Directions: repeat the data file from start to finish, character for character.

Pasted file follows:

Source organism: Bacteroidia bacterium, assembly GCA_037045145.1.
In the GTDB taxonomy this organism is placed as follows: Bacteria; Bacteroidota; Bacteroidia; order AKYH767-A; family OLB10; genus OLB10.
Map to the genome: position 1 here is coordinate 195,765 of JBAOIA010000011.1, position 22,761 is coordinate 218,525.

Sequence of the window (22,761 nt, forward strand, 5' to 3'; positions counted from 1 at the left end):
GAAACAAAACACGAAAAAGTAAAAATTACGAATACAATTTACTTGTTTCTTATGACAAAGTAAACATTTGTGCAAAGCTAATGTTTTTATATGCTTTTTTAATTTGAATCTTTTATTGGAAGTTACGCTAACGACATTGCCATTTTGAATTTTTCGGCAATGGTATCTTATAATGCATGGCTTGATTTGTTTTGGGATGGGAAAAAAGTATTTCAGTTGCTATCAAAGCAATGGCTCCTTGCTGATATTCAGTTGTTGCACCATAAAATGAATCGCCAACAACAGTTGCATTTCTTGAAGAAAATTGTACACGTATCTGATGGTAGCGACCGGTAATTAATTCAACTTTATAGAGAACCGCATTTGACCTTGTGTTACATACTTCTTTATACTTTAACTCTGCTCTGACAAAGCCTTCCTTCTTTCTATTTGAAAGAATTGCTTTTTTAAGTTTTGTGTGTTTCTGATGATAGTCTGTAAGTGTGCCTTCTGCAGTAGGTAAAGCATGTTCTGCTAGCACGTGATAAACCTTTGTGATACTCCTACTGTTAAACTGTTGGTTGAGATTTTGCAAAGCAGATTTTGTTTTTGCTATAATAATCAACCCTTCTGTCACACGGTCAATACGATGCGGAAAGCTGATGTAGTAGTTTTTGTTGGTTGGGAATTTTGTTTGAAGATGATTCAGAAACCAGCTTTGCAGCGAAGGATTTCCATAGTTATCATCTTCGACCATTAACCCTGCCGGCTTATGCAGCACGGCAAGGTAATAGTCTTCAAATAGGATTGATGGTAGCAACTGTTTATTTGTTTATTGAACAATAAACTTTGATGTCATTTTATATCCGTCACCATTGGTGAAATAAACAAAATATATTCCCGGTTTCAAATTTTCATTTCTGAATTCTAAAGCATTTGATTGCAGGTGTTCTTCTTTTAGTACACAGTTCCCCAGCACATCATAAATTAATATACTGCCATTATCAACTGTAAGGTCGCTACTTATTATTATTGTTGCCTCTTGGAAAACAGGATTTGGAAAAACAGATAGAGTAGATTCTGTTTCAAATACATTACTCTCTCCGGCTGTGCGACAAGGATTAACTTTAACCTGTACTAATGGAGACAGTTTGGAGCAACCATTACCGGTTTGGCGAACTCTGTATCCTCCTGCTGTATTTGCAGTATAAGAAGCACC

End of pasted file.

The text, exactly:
Source organism: Bacteroidia bacterium, assembly GCA_037045145.1.
In the GTDB taxonomy this organism is placed as follows: Bacteria; Bacteroidota; Bacteroidia; order AKYH767-A; family OLB10; genus OLB10.
Map to the genome: position 1 here is coordinate 195,765 of JBAOIA010000011.1, position 22,761 is coordinate 218,525.

Sequence of the window (22,761 nt, forward strand, 5' to 3'; positions counted from 1 at the left end):
GAAACAAAACACGAAAAAGTAAAAATTACGAATACAATTTACTTGTTTCTTATGACAAAGTAAACATTTGTGCAAAGCTAATGTTTTTATATGCTTTTTTAATTTGAATCTTTTATTGGAAGTTACGCTAACGACATTGCCATTTTGAATTTTTCGGCAATGGTATCTTATAATGCATGGCTTGATTTGTTTTGGGATGGGAAAAAAGTATTTCAGTTGCTATCAAAGCAATGGCTCCTTGCTGATATTCAGTTGTTGCACCATAAAATGAATCGCCAACAACAGTTGCATTTCTTGAAGAAAATTGTACACGTATCTGATGGTAGCGACCGGTAATTAATTCAACTTTATAGAGAACCGCATTTGACCTTGTGTTACATACTTCTTTATACTTTAACTCTGCTCTGACAAAGCCTTCCTTCTTTCTATTTGAAAGAATTGCTTTTTTAAGTTTTGTGTGTTTCTGATGATAGTCTGTAAGTGTGCCTTCTGCAGTAGGTAAAGCATGTTCTGCTAGCACGTGATAAACCTTTGTGATACTCCTACTGTTAAACTGTTGGTTGAGATTTTGCAAAGCAGATTTTGTTTTTGCTATAATAATCAACCCTTCTGTCACACGGTCAATACGATGCGGAAAGCTGATGTAGTAGTTTTTGTTGGTTGGGAATTTTGTTTGAAGATGATTCAGAAACCAGCTTTGCAGCGAAGGATTTCCATAGTTATCATCTTCGACCATTAACCCTGCCGGCTTATGCAGCACGGCAAGGTAATAGTCTTCAAATAGGATTGATGGTAGCAACTGTTTATTTGTTTATTGAACAATAAACTTTGATGTCATTTTATATCCGTCACCATTGGTGAAATAAACAAAATATATTCCCGGTTTCAAATTTTCATTTCTGAATTCTAAAGCATTTGATTGCAGGTGTTCTTCTTTTAGTACACAGTTCCCCAGCACATCATAAATTAATATACTGCCATTATCAACTGTAAGGTCGCTACTTATTATTATTGTTGCCTCTTGGAAAACAGGATTTGGAAAAACAGATAGAGTAGATTCTGTTTCAAATACATTACTCTCTCCGGCTGTGCGACAAGGATTAACTTTAACCTGTACTAATGGAGACAGTTTGGAGCAACCATTACCGGTTTGGCGAACTCTGTATCCTCCTGCTGTATTTGCAGTATAAGAAGCACC